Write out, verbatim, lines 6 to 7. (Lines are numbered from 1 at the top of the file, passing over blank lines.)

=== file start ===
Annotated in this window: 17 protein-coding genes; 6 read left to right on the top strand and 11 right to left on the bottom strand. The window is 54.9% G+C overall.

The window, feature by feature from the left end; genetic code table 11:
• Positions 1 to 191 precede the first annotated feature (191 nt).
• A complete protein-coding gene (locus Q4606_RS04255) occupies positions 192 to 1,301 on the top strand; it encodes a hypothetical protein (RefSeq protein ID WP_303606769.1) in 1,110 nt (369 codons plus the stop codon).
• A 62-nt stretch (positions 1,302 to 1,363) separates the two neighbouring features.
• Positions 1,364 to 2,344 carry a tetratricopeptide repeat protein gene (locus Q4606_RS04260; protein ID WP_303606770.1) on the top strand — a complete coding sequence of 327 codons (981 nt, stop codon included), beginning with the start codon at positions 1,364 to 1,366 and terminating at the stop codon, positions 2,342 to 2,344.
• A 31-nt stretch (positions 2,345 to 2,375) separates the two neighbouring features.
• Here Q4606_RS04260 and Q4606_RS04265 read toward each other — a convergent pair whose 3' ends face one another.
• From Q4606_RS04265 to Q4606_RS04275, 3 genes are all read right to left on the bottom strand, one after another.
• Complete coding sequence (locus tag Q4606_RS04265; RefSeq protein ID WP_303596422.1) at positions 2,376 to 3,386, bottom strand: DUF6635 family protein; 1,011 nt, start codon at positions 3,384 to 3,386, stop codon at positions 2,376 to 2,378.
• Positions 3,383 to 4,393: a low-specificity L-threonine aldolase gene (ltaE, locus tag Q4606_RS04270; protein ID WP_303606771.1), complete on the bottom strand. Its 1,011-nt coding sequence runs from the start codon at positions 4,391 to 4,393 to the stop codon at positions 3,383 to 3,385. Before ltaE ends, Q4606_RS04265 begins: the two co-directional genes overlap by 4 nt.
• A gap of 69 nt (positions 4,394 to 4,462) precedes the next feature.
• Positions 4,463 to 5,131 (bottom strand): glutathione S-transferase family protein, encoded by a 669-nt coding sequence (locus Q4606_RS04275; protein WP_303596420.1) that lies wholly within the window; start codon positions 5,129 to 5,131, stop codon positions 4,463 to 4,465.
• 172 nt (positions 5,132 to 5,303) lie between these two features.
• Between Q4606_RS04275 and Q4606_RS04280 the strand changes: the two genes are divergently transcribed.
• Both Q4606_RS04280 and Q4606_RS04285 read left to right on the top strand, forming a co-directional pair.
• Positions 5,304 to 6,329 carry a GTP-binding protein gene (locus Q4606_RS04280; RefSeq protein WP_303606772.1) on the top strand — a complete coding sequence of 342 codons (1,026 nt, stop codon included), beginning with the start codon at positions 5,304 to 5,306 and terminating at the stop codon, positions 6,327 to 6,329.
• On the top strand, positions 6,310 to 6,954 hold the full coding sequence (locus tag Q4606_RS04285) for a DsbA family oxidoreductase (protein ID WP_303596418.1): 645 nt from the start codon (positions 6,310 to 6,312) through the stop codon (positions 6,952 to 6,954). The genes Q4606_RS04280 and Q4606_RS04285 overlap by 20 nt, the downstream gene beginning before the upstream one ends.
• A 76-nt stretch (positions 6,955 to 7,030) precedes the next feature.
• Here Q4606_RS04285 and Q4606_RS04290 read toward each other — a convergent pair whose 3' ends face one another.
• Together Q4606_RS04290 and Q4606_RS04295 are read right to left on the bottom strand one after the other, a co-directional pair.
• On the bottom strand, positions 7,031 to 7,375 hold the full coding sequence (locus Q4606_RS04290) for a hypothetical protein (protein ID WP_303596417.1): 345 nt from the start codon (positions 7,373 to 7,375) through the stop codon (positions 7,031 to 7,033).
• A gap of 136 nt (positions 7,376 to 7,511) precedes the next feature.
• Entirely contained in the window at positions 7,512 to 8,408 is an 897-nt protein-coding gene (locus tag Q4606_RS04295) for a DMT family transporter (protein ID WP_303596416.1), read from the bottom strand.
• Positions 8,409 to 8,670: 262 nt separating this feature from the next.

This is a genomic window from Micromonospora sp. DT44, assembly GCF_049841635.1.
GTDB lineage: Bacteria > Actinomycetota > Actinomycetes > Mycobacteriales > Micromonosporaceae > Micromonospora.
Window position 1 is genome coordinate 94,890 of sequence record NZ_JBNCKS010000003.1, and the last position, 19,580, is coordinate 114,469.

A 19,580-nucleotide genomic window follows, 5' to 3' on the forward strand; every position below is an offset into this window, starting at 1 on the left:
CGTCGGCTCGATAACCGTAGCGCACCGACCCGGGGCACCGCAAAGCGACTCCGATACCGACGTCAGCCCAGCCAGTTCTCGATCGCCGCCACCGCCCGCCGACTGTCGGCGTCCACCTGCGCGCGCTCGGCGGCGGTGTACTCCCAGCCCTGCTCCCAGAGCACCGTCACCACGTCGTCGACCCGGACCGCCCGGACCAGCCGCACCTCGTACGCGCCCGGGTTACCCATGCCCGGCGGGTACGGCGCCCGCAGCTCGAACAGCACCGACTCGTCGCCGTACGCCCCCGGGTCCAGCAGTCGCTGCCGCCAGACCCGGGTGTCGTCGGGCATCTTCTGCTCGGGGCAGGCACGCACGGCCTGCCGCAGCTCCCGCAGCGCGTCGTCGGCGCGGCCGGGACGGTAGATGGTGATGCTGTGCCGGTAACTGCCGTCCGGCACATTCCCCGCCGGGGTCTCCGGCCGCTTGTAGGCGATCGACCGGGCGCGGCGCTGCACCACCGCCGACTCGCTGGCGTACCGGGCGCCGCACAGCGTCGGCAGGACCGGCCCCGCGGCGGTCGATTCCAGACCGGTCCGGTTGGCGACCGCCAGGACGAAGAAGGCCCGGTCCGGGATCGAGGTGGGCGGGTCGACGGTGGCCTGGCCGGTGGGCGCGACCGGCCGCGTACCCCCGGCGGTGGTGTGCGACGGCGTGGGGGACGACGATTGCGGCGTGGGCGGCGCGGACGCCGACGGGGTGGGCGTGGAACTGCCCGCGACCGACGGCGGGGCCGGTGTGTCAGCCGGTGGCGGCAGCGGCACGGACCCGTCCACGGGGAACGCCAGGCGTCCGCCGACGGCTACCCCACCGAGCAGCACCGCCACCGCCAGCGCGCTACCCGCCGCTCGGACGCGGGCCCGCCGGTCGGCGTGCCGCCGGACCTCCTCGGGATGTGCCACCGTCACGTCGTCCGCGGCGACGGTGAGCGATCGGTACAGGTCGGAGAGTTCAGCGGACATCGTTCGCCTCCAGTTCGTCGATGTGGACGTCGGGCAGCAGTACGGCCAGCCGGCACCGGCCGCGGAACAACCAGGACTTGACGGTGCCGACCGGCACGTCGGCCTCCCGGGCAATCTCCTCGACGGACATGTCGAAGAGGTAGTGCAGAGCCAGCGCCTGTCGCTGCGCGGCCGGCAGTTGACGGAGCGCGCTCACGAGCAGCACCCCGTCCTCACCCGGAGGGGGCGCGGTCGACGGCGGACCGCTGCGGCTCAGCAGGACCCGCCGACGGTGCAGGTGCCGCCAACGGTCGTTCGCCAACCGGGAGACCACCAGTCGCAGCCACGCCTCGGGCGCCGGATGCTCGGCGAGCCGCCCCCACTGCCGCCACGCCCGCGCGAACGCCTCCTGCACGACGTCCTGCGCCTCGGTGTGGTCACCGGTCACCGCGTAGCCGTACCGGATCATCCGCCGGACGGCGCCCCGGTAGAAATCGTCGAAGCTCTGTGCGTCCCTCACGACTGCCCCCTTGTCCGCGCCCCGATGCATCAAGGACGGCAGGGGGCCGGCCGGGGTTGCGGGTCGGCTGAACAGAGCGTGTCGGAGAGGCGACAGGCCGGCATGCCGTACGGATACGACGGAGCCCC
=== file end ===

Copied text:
• Positions 1,364 to 2,344 carry a tetratricopeptide repeat protein gene (locus Q4606_RS04260; protein ID WP_303606770.1) on the top strand — a complete coding sequence of 327 codons (981 nt, stop codon included), beginning with the start codon at positions 1,364 to 1,366 and terminating at the stop codon, positions 2,342 to 2,344.
• A 31-nt stretch (positions 2,345 to 2,375) separates the two neighbouring features.